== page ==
Real-time high resolution visualisation of methane emissions from wetlands using multi-spectral infrared imaging

Lead Research Organisation: University of Bristol
Department Name: Earth Sciences


Natural wetlands are the largest global emission source of the potent greenhouse gas methane. Copious amounts of the gas are produced in the waterlogged soils of wetlands because high water-table levels prevent atmospheric oxygen from penetrating the soil to any significant depth. Under oxygen-free conditions, decay is very slow, which is why organic matter accumulates as peat in many wetlands. Considerable effort has been invested over the years in measuring the amount of methane produced and emitted from wetlands. Certain types of emission processes are well understood but others, in particular the ones that tend to be very sporadic, have proven much more difficult to characterise. Methane is a colourless and odourless gas, and consequently all current methods to measure its release from wetlands involve an element of chance and guesswork in the placement of either small chambers to capture emissions or larger towers that measure the amount of methane in the air above a wetland. If it were possible to 'see' the gas during release from the wetland this could greatly help to improve our understanding of the processes that trigger release of methane-rich bubbles from peat soil or that have an effect on the ability of plants to act as conduits for methane from beneath the surface. We propose to develop a new technique to image methane release from wetlands which will involve using a camera that can take pictures and video at wavelengths in the thermal infrared region which cannot be seen with the human eye. Special filters will be used to remove most of the infrared radiation, leaving only two small bands of wavelengths: one that interacts with methane and a second that passes through the Earth's atmosphere unobstructed. The difference in the two images will give a clean picture of infrared radiation either being absorbed or released by methane, which will allow plumes or bubbles rich in methane to be imaged in artificial colours or as shades of grey depending upon the amount of methane present. The camera will be tested at several wetlands located in Wales that we have studied in the past, which are known to emit varying amount of methane depending upon season and how warm and wet conditions are in the peat soils. The surface of the wetlands will be imaged in both normal light and infrared modes under different weather conditions to determine whether a decrease in atmospheric pressure, which typically occurs when rain systems move into an area, can trigger release of gas bubbles trapped in the peat. We will also study how variations in sunlight, wind and humidity influence the movement of methane through the porous stems of certain types of aquatic plants. While we are making these measurements with the camera, a temporary weather station will be measuring wind speed and direction, air temperature, sunlight, humidity and air pressure. The information collected in this study will provide insights into how gas movement and release from wetlands are impacted by external factors. This information should be useful for improving current models that attempt to simulate how methane is produced and emitted from natural wetlands, and how future climate change might impact the role that natural wetlands presently play in supplying this important greenhouse gas to the Earth's atmosphere. The technique is very likely to be of interest to other researchers who study methane emissions from sources such as landfills, lakes and oceans, wild animals that have a digestive system similar to domesticated cattle, and agencies who are responsible for monitoring methane release in situations where the highly flammable gas could pose a safety risk.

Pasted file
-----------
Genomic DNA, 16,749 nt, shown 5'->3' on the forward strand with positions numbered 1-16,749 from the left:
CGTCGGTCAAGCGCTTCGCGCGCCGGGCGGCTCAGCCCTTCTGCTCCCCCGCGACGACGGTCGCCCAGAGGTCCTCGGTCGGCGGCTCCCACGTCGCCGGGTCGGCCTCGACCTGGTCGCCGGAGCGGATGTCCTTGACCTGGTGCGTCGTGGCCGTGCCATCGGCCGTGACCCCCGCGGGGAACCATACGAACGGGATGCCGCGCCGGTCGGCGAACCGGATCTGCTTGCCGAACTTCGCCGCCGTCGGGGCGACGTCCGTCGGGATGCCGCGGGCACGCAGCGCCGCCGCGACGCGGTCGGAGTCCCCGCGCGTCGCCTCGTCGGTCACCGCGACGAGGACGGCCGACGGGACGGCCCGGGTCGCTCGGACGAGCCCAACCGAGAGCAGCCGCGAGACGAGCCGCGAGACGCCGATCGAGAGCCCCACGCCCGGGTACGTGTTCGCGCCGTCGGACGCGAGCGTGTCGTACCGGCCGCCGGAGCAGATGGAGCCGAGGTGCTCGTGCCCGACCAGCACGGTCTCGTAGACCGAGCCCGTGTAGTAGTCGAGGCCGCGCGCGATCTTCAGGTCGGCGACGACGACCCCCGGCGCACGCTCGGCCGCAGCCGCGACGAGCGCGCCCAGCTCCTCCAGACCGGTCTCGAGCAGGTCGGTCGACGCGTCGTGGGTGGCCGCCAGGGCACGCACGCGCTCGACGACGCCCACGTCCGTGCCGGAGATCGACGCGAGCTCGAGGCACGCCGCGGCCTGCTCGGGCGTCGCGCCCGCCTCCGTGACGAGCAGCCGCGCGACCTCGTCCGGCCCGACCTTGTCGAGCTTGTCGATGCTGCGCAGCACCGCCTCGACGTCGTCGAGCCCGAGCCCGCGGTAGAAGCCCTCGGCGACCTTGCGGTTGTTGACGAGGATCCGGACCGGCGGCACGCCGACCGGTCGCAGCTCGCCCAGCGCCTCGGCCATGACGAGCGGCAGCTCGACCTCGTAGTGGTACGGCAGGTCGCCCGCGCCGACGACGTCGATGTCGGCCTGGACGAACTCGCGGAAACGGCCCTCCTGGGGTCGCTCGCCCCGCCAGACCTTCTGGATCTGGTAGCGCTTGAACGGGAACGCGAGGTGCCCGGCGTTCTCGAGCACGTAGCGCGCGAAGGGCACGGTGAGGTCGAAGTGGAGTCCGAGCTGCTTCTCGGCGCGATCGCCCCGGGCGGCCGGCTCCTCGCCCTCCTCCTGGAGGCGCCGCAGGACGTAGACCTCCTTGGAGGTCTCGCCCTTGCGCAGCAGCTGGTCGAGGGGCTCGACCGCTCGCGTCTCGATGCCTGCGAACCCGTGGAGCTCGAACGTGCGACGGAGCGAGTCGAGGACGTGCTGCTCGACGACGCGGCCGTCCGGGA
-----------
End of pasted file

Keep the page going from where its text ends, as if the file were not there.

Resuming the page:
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Description A commercial thermal infrared camera was adapted for detecting and imaging methane.
Exploitation Route We have attempted for three years unsuccessfully to secure new funding to continue the work. We have the necessary equipment and facilities to conduct the work but require a capable postgraduate student or post-doctoral research to assist with the research.
Sectors Energy,Environment

Description Outcomes from this project have not been used yet under the categories specified.
Title Infrared image processing 
Description Software has been written in Visual Basic to acquire and process images collected using an thermal infrared camera for the purpose of imaging methane. 
Type Of Technology New/Improved Technique/Technology 
Year Produced 2011 
Impact None to date. The software is not available in a 'user friendly' form. We have been trying to secure additional funding to continue this work to refine the software and make it available to non-expert users.